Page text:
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AWWA Water Science

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DOI: 10.1002/aws2.1249


Water treatment technologies are needed that can convert per- and polyfluoroalkyl substances (PFAS) into inorganic products (e.g., CO2, F) that are less toxic than parent PFAS compounds. Research on electrochemical treatment processes such as electrocoagulation and electrooxidation has demonstrated proof-of-concept PFAS removal and destruction. However, research has primarily been conducted in laboratory matrices that are electrochemically favorable (e.g., high initial PFAS concentration [μg/L–mg/L], high conductivity, and absence of oxidant scavengers). Electrochemical treatment is also a promising technology for treating PFAS in water treatment residuals from nondestructive technologies (e.g., ion exchange, nanofiltration, and reverse osmosis). Future electrochemical PFAS treatment research should focus on environmentally relevant PFAS concentrations (i.e., ng/L), matrix conductivity, natural organic matter impacts, short-chain PFAS removal, transformation products analysis, and systems-level analysis for cost evaluation.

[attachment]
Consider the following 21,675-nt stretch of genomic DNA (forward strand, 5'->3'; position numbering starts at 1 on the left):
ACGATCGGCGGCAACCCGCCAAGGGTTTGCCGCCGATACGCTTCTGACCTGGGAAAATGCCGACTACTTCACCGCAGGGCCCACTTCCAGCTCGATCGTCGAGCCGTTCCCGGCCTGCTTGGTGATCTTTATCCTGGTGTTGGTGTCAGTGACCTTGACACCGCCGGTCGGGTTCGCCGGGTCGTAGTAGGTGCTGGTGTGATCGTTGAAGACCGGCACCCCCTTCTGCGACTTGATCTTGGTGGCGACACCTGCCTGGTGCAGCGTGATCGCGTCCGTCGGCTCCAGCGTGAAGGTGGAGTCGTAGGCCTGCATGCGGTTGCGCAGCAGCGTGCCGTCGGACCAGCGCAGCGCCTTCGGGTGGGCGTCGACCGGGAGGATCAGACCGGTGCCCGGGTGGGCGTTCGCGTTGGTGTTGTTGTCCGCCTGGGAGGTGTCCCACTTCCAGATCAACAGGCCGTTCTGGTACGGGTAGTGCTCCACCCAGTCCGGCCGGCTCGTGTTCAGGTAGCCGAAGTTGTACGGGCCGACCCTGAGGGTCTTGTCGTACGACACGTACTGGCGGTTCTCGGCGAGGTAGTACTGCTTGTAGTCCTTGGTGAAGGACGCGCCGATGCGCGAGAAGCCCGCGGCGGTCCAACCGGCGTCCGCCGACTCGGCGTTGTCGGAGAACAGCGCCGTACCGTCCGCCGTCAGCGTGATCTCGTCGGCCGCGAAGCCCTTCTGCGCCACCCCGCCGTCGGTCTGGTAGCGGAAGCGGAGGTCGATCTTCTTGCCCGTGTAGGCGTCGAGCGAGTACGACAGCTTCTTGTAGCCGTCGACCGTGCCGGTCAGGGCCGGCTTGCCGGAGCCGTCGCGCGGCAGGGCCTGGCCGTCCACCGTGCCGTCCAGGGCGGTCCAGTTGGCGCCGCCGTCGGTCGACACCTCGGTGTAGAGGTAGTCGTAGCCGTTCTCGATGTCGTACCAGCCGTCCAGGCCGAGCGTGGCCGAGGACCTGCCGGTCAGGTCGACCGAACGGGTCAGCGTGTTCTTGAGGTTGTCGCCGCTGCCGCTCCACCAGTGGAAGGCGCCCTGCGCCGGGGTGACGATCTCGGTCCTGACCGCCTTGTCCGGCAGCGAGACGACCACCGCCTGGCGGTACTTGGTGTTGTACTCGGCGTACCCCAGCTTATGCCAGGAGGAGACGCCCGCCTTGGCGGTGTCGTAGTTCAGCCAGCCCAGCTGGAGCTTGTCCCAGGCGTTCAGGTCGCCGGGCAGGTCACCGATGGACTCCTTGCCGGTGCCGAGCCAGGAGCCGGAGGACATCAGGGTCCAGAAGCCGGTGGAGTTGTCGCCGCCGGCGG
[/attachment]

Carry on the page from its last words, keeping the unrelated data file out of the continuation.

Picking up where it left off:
Accepted version. AWWA Water Science, Vol. 3, No. 5 (September/October 2021). DOI. © 2021 The Authors, published by Wiley Periodicals LLC on behalf of American Water Works Association. Used with permission.

This is an open access article under the terms of the Creative Commons Attribution-NonCommercial-NoDerivs License, which permits use and distribution in any medium, provided the original work is properly cited, the use is non-commercial and no modifications or adaptations are made.

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